Calgary is a lot closer to you in SF than Indiana is. You could do the drive in three days, and you will benefit from having your car for trips to Banff, etc. - or anywhere in the YYC area that doesn't have great public transport.

JL
Jean Leloup - original a.net moderator (2001-2005) and still recovering!
 
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c172akula
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RE: Calgary: How Is It For Living?

Fri Mar 25, 2011 12:49 am

Quoting Jean Leloup (Reply 7):
I'd even be interested in buying downtown if there were viable trends in that direction.

I think the prices of inner-city homes prove that they are areas in demand, as well as the recent surge in condo building in the Beltline, Bridgeland and Marda Loop areas (not to mention infill development). The problem becomes affordability versus the cookie cutter starter homes being built en-masse in the suburbs. Once the developers are made to pay the true costs of those developments and the city makes it easier for the inner-city developers to build their projects we'll continue to see more density in the inner-city area.
 
N1120A
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RE: Calgary: How Is It For Living?

Fri Mar 25, 2011 5:05 am

One thing to remember - Calgary winters make Indiana winters feel warm.

Quoting Jean Leloup (Reply 1):
The conservative politics don't really suit me, but that's democracy for you and I don't mind being in the minority as long as people's rights are still respected.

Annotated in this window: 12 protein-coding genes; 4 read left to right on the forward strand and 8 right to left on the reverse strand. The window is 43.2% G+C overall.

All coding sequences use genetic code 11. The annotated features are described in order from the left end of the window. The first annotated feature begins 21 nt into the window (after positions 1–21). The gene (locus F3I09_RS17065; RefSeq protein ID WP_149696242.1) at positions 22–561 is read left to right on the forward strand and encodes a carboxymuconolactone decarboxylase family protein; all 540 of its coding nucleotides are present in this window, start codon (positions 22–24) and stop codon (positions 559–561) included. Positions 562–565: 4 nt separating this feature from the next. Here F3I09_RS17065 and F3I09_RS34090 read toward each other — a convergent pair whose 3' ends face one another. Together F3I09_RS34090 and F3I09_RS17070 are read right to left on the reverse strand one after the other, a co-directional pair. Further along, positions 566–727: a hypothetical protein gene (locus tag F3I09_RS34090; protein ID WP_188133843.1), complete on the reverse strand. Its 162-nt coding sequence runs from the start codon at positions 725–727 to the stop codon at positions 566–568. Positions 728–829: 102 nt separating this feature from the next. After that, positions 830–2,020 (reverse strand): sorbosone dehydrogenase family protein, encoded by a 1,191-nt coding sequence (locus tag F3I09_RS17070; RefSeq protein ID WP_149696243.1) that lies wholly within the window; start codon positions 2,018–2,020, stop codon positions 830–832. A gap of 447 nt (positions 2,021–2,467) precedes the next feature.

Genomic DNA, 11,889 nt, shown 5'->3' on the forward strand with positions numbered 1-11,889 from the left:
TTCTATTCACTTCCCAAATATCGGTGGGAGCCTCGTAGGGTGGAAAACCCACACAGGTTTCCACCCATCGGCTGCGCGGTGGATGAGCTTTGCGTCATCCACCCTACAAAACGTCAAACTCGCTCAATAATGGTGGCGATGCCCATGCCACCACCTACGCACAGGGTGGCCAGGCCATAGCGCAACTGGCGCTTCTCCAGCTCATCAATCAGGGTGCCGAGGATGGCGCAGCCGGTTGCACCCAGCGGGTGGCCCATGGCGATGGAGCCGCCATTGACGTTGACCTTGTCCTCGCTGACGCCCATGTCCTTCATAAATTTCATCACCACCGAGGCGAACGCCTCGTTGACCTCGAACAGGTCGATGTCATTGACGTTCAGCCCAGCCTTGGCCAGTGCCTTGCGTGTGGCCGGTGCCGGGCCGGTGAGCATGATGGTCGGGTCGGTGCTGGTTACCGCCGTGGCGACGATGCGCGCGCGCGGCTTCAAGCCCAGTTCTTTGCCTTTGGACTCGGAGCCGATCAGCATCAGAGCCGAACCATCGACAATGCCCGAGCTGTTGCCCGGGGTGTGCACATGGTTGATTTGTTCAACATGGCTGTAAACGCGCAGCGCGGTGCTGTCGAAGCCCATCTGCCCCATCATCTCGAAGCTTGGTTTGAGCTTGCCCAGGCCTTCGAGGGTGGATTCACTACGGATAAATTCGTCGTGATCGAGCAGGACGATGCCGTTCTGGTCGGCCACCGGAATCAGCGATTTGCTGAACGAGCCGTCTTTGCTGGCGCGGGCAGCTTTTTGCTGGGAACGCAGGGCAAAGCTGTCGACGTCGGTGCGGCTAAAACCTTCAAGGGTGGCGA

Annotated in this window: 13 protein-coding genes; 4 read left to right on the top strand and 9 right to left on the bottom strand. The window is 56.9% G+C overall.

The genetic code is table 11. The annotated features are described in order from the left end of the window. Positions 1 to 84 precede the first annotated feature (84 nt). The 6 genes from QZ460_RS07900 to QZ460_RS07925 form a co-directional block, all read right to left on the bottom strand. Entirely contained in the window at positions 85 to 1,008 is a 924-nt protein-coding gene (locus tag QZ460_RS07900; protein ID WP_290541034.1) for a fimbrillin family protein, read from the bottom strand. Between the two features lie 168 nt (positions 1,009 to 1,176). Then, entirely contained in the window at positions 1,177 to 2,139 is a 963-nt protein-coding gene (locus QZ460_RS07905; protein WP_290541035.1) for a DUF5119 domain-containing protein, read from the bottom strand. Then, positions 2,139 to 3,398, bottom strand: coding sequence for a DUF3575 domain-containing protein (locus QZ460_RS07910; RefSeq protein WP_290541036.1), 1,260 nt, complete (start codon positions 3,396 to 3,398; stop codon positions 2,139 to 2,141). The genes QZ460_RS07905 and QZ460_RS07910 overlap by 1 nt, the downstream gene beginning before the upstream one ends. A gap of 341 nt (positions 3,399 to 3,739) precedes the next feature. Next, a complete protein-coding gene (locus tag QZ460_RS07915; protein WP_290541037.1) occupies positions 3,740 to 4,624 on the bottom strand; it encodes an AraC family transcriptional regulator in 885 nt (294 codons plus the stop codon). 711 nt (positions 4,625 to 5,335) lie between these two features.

Well, conservative in Canada is a relative thing. Your average member of the Conservative Party of Alberta is a centrist/Democrat here in the States.

Quoting Jean Leloup (Reply 1):

The people here are generally decent; I won't begrudge them that.

Well, they are Canadian after all.

Quoting matthew11 (Reply 2):
Calgary was actually named recently as one of the top 5 overall best cities to live in.

A lot of weird, cold places get rated on those "best to live in" lists. Its all relative.

Quoting matthew11 (Reply 2):
He likes it a lot and could see himself living here if he had to.

Has he been there on a -40 day in the winter?

Quoting C172Akula (Reply 5):
We have an underground mall downtown? Are you thinking of The CORE? That is most definitely above ground, and with a brand new spectacular skylight to boot:

I actually have a friend who was one of the leads in the movie "waydowntown" which had the CORE at its...core.

Quoting Jean Leloup (Reply 9):
You could do the drive in three days, and you will benefit from having your car for trips to Banff, etc.

You can SF-Calgary that in 2 days pretty easily.
Mangeons les French fries, mais surtout pratiquons avec fierte le French kiss
 
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c172akula
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RE: Calgary: How Is It For Living?

Fri Mar 25, 2011 1:21 pm

Quoting N1120A (Reply 11):
I actually have a friend who was one of the leads in the movie "waydowntown" which had the CORE at its...core.

That was a pretty neat film, I liked the premise.
 
A332
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RE: Calgary: How Is It For Living?

Tue Mar 29, 2011 5:32 am

I lived in Calgary for 10 years (2000-2010).

When I left, I couldn't wait to get out of there. Now that I have been gone for awhile, I can't wait to go back. It's my home. I miss it so badly!

The crappy weather, the horrible traffic, the blandness... etc... oh, how I want to go back home.

I moved to Vancouver Island last fall. It's a great place, but it's not for me. I'll be moving back to Alberta at the first opportunity!